Many writers have further claimed, that, if the clause were designed to be a doxology, a particle like of would be inserted at the beginning, so that it would read ó ò è öy, etc. No doubt this is the common construction in such cases, and therefore there is a certain degree of probability, by reason of this fact, against the doxological interpretation here. But it must be remembered that St. Paul is a writer whose style is marked often by abrupt transitions. In the sentences of such a writer, particles of this sort may easily be omitted. The ardor of his feeling is manifested, at times, by the abruptness, and the emphasis is made stronger. A clear case of the omission of of under such circumstances may be found in 2 Cor. ix. 15, if we adopt the reading favored by the oldest manuscripts and approved by the best textual scholars.
In regard to the phrase now under consideration we may say that, at each point to which we have referred, there is a slight balance, at least, in favor of uniting it with 7.plotós. There is no difficulty as appertaining to the language used, if the words are taken as descriptive of Christ. The absence of of, the position of óv, and the da? ÁYtwy constitute reasons of some, even if it be but little, weight, as bearing against the independence of the clause and its separation from the preceding words.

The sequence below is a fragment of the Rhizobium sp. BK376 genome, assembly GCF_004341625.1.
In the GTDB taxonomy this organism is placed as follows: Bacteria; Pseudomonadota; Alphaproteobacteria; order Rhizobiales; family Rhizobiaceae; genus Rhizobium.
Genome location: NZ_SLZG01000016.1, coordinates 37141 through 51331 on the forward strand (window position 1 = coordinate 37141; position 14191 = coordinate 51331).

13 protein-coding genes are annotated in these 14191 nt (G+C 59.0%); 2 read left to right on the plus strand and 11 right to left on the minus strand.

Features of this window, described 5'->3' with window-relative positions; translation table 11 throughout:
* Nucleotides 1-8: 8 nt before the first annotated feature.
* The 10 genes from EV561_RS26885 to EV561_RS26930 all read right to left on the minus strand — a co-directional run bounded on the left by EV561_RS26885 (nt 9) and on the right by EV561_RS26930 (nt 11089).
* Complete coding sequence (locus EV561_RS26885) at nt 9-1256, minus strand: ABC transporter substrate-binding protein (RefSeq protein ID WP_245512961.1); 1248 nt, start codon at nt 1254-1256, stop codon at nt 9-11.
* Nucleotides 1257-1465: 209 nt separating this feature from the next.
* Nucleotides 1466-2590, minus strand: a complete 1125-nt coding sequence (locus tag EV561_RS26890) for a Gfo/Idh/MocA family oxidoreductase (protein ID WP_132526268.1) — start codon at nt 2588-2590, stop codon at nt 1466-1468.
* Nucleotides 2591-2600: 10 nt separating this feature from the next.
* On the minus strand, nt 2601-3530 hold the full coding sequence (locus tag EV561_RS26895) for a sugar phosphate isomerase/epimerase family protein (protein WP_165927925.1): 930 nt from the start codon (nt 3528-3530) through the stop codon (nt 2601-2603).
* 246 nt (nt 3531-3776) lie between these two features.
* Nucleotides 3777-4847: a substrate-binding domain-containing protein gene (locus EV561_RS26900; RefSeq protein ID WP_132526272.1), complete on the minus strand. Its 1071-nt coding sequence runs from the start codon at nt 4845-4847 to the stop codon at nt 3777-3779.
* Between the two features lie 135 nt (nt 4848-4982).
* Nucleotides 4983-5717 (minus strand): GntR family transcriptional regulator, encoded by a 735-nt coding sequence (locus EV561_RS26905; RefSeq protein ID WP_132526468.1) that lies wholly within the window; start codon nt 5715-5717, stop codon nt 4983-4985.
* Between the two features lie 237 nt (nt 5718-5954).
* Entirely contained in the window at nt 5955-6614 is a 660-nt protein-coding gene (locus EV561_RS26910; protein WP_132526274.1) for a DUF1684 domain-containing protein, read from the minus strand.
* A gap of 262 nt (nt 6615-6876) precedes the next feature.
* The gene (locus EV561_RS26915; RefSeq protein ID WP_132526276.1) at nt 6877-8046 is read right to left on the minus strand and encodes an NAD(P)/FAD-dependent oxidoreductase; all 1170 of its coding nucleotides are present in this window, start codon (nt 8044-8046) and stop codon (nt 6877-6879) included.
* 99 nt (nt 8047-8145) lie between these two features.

We have, thus, examined the several parts of the passage which have any important bearing upon the decision as to its meaning: ú üv –επί πάντων-ευλογητός-το κατά σάρκα. They, each and all, afford a probability that the clause relates to Christ. They point in one direction; and this wholly apart from doctrinal considerations,-in the region of language and grammar alone. We cannot say, indeed, that any one of these phrases presents an absolutely conclusive argument on this side of the question. Nor can we maintain, since a chain is no stronger than its links, that all the phrases, when taken together, constitute such an argument, or determine the reference to God to be impossible. At the same time, there is, if we may so express it, a combined and compounded probability, the force of which cannot easily be shaken, as it seems to us, and should not fail to be duly considered.
V. Beyond the words of the individual clause, their meaning and connection, there is one further point which deserves particular notice. The relation of the clause to the entire context may have an important influence in determining the intention of the author when he wrote it. In which direction does the context turn the balance of